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PhD in Environmental Science: High precision surface exposure dating

Project Description

This project will determine how fast ice caps can melt by analysing the collapse of the ice cap that existed in Scotland about 11600 years ago and disappeared at a time when temperatures rose by 8°C, the same as the temperature rise predicted for the Arctic by 2100. By measuring how quickly the ice cap disappeared we will learn how fast present day equivalent sized ice masses subjected to similar warming could disappear, thus providing data needed for sea level rise models to make more informed predictions. To quantify how fast the Scottish ice cap collapsed we need to be able to determine the rate of change of the former ice mass. We will use surface exposure dating with the cosmogenic nuclides 10Be and 26Al produced in the mineral quartz in rock by cosmic rays, that is, when the rock is exposed to the sky. Surface exposure dating is the only technique available to directly date when landforms become exposed as ice melts. We will measure the concentration of these nuclides in glacially abraded and plucked rock surfaces and glacially transported boulders, located at the maximum, intermediate and minimum extent of the ice cap. Because we know how fast the cosmogenic nuclides are produced in quartz, we can use the measured cosmogenic nuclide concentration to determine when the sampled rock surface became exposed from under the ice. In other words, we can determine when the ice disappeared from the sample site. The age difference between the maximum and minimum ice extent provides the retreat rate which will be integrated with independently dated climate proxy archives to look for causal relationships.

To be able to test the hypothesised rapid collapse of the Scottish ice cap we first need to improve the surface exposure dating technique from the current routine 2-3% to 1% or better measurement precision for 10Be and 26Al in quartz. Analytical improvements to the accelerator mass spectrometry (AMS) that is currently used to measure 10Be and 26Al will allow us to resolve the rate of ice cap collapse. However, there are some questions for which AMS is unlikely to provide the necessary precision. To resolve if the decline of the ice cap was steady or episodic requires the development of an entirely new methodology for measuring 26Al by positive ion mass spectrometry (PIMS) invented and being pioneered at the Scottish Universities Environmental Research Centre (SUERC). Pushing the boundaries of conventional AMS and developing Al PIMS has the potential for leading to a paradigm shift in how Earth and Environmental scientists determine the rate of natural processes and determine the age of landforms. This newly developed, world leading analytical technique will then be applied to answer important questions on how rapid deglaciation rates can be.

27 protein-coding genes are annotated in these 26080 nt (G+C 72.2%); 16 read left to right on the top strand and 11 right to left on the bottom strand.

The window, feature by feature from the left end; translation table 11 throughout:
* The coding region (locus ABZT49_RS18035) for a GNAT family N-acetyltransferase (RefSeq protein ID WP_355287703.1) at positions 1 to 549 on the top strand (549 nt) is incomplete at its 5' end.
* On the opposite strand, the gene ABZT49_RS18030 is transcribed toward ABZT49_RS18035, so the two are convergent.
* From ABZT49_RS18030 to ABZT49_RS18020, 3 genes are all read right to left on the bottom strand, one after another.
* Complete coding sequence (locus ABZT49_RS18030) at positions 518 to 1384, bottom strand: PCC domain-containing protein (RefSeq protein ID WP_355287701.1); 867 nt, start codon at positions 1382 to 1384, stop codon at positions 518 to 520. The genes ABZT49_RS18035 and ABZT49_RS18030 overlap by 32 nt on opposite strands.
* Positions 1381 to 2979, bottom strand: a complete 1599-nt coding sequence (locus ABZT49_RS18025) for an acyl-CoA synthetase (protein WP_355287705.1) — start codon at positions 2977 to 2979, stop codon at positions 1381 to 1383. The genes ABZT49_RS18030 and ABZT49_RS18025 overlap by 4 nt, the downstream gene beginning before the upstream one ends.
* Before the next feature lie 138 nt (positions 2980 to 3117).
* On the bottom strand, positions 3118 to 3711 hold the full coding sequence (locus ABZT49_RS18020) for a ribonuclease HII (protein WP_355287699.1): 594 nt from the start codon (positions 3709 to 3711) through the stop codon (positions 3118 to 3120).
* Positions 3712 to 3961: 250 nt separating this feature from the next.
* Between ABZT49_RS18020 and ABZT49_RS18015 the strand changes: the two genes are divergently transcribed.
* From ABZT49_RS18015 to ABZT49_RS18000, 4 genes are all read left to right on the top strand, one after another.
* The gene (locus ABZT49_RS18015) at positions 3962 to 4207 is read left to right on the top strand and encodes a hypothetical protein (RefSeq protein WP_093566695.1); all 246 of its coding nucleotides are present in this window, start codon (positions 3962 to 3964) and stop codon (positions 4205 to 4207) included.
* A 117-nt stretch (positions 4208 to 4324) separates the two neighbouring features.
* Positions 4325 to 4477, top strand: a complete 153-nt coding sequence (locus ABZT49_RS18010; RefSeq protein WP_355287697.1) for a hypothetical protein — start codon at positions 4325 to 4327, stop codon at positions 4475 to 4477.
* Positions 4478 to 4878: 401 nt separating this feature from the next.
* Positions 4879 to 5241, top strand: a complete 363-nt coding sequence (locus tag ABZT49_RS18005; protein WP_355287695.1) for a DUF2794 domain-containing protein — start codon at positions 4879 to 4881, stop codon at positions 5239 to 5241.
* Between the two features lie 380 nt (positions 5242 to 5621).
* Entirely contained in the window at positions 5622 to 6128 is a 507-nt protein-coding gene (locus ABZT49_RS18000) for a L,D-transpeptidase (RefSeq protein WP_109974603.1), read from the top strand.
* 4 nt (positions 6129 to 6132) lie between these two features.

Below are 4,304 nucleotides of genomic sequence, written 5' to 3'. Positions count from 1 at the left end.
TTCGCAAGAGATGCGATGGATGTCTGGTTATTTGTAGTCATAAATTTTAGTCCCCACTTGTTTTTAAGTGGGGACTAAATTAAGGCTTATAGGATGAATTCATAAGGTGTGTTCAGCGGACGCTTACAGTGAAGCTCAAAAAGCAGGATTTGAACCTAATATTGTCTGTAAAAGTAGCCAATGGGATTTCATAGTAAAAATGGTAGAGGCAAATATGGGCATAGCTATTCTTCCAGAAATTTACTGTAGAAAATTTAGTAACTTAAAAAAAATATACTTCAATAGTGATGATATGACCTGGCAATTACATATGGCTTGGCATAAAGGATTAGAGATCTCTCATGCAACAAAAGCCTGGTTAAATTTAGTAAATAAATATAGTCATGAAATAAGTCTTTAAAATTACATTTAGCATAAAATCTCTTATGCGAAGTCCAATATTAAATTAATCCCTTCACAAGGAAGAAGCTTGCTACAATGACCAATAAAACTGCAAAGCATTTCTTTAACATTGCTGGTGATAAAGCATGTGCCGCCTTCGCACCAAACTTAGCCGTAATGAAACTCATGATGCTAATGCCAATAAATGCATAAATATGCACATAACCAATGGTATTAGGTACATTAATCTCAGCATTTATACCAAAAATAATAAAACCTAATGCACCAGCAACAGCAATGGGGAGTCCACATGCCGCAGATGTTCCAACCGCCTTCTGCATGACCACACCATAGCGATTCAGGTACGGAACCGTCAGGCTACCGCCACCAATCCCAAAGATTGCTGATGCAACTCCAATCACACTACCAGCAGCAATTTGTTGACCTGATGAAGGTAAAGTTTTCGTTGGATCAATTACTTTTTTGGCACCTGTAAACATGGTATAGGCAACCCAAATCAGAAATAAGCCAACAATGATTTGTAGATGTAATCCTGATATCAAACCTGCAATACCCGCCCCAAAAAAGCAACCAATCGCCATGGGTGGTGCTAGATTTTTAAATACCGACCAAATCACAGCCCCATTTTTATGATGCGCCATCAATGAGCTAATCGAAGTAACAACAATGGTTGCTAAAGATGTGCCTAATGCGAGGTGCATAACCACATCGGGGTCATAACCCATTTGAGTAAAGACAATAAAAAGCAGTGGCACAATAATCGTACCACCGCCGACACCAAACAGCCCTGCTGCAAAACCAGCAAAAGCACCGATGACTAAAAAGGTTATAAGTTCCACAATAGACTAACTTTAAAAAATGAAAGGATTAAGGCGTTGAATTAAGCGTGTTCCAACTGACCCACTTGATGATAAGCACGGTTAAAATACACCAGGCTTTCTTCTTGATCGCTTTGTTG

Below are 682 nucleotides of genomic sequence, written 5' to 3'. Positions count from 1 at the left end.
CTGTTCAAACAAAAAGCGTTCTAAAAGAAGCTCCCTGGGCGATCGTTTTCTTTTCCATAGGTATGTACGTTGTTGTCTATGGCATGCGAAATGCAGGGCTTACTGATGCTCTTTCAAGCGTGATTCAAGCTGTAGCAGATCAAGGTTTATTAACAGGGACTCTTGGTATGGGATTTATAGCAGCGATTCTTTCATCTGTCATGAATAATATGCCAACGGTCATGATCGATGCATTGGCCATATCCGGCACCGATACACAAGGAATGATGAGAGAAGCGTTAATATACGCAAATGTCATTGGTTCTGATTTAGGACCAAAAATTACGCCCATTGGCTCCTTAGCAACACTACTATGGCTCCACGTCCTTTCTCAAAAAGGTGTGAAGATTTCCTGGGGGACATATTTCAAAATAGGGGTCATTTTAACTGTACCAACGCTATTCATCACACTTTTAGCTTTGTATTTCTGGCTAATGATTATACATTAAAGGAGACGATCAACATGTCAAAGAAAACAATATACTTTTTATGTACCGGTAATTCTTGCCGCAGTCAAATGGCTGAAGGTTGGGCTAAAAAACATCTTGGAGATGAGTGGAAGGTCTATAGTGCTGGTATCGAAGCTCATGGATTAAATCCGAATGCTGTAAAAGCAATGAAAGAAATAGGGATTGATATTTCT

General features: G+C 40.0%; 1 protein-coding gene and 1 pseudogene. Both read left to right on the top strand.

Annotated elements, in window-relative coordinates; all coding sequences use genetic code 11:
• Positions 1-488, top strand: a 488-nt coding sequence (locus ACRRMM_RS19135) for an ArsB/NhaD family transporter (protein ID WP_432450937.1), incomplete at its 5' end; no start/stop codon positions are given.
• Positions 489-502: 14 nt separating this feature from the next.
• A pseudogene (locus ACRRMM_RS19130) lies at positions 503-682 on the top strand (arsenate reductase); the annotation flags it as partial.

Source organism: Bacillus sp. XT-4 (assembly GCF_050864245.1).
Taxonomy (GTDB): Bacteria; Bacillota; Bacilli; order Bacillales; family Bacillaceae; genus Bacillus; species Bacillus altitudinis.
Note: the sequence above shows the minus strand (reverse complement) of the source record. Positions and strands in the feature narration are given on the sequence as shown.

All applicants need to meet NERC’s eligibility criteria to be considered for an IAPETUS studentship and these are detailed in NERC’s current studentship handbook.

IAPETUS is only able to consider applications from Home/European Union candidates. International candidates are not eligible to be considered and where a candidate from another EU country has not been resident in the UK for 3 years or more prior to the commencement of their studies with IAPETUS, they will only be eligible for a fees-only studentship.

IAPETUS is looking for candidates with the following qualities and backgrounds:

- A first or 2:1 undergraduate degree, or have relevant comparable experience;
- In addition, candidates may also hold or be completing a Masters degree in their area of proposed study or a related discipline; &
- An outstanding academic pedigree and research potential, such as evidenced through the publication of articles, participation in academic conferences and other similar activities.

Funding Notes

IAPETUS’ postgraduate studentships are tenable for between 3 and 4 years, depending on the doctoral research project the student is studying and provides the following package of financial support:

- A tax-free maintenance grant set at the UK Research Council’s national rate, which in 2019/20 is £14,999 (pending confirmation).
- Full payment of their tuition fees at the Home/EU rate; &
- Access to extensive research support funding.

Part-time award-holders are funded for between six (6) and eight (8) years and receive a maintenance grant at 50% of the full-time rate.

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